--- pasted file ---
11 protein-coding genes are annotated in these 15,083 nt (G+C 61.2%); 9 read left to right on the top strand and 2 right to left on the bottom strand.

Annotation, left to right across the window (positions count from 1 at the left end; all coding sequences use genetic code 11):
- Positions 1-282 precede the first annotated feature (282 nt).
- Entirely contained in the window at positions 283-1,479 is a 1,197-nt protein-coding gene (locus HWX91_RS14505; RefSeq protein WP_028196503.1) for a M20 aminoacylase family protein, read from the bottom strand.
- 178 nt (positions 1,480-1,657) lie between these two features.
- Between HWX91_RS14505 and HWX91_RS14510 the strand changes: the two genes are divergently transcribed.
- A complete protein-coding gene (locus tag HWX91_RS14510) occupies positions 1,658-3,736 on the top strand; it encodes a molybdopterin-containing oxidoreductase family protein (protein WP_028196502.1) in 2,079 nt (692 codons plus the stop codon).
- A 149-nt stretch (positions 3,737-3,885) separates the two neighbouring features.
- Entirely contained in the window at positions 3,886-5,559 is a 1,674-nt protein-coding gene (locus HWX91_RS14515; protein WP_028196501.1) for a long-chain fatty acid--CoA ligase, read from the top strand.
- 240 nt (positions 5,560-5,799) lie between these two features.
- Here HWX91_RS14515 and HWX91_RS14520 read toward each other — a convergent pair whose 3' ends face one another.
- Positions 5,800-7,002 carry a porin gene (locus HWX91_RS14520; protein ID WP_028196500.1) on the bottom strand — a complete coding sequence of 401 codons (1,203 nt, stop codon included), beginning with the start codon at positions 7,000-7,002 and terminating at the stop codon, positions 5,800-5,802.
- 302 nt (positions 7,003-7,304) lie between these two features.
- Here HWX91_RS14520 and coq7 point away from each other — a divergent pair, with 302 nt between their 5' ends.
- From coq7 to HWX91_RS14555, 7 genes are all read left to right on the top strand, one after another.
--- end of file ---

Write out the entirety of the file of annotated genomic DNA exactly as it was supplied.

11 protein-coding genes are annotated in these 15,083 nt (G+C 61.2%); 9 read left to right on the top strand and 2 right to left on the bottom strand.

Annotation, left to right across the window (positions count from 1 at the left end; all coding sequences use genetic code 11):
- Positions 1-282 precede the first annotated feature (282 nt).
- Entirely contained in the window at positions 283-1,479 is a 1,197-nt protein-coding gene (locus HWX91_RS14505; RefSeq protein WP_028196503.1) for a M20 aminoacylase family protein, read from the bottom strand.
- 178 nt (positions 1,480-1,657) lie between these two features.
- Between HWX91_RS14505 and HWX91_RS14510 the strand changes: the two genes are divergently transcribed.
- A complete protein-coding gene (locus tag HWX91_RS14510) occupies positions 1,658-3,736 on the top strand; it encodes a molybdopterin-containing oxidoreductase family protein (protein WP_028196502.1) in 2,079 nt (692 codons plus the stop codon).
- A 149-nt stretch (positions 3,737-3,885) separates the two neighbouring features.
- Entirely contained in the window at positions 3,886-5,559 is a 1,674-nt protein-coding gene (locus HWX91_RS14515; protein WP_028196501.1) for a long-chain fatty acid--CoA ligase, read from the top strand.
- 240 nt (positions 5,560-5,799) lie between these two features.
- Here HWX91_RS14515 and HWX91_RS14520 read toward each other — a convergent pair whose 3' ends face one another.
- Positions 5,800-7,002 carry a porin gene (locus HWX91_RS14520; protein ID WP_028196500.1) on the bottom strand — a complete coding sequence of 401 codons (1,203 nt, stop codon included), beginning with the start codon at positions 7,000-7,002 and terminating at the stop codon, positions 5,800-5,802.
- 302 nt (positions 7,003-7,304) lie between these two features.
- Here HWX91_RS14520 and coq7 point away from each other — a divergent pair, with 302 nt between their 5' ends.
- From coq7 to HWX91_RS14555, 7 genes are all read left to right on the top strand, one after another.